STETSON POWELL UPDATE: Nuriel Moghavem is currently a 3rd year medical student at Stanford School of Medicine in a five-year MD/MPP program. He has an interest in health policy, with particular emphasis on quality improvement and on social determinants of health. He is a Delegate to the American Medical Association House of Delegates and is the Chair of the California Medical Association’s Medical Student Section. (04/23/2015)
I graduated from Columbia University with a degree in Neuroscience in May 2011 and knew I wanted to spend a year working full-time in a clinical setting before beginning medical school. I wanted to better understand the daily work that goes into busy medical practice and gain valuable experience in patient care in order to be a better doctor. I applied to the premedical internship at Stetson Powell after finding it on Columbia’s jobs board and, after taking a trip here to Burbank for an interview, accepted the position. I started two weeks after graduation and could not have asked for a more exciting and relevant introduction to full-time medicine.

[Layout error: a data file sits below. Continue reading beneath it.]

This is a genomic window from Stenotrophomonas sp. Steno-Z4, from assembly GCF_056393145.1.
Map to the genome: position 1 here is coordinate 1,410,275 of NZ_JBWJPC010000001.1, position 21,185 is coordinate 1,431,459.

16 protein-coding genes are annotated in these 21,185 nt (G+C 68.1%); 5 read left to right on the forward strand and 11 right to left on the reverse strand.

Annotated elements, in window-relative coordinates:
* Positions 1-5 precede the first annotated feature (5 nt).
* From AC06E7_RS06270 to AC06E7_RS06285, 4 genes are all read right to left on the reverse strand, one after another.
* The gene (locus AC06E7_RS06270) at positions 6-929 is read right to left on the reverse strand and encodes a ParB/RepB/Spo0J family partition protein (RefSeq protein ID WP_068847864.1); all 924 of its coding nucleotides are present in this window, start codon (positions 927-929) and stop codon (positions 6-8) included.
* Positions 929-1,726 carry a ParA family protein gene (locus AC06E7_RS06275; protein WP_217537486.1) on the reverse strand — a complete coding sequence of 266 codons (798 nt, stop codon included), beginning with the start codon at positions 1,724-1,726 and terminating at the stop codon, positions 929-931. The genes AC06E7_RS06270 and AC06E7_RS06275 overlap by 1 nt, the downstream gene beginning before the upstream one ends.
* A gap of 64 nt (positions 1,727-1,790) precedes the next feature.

The internship guarantees that I will be one of the best-prepared first-year students in medical school. I am mastering the arts of history-taking, electronic record-keeping and communication between medical professionals. I have a birds-eye view on the timeline of patient care; I interact with patients on their first visit, see them though conservative management, observe them in surgery, and monitor them during recovery. Interviewing up to 25 patients in a given day with completely different stories, conditions and backgrounds also gives me a fantastic opportunity to meet new people and develop the kinds of patient/provider relationships that are so crucial to establish as a doctor. Under world-class surgeons who invest themselves personally in my growth, I am learning to think and act like a physician.
Robert Whitehill – University of North Carolina Medical School
STETSON POWELL UPDATE: Robert is currently working at Pediatric Children’s Hospital in Boston.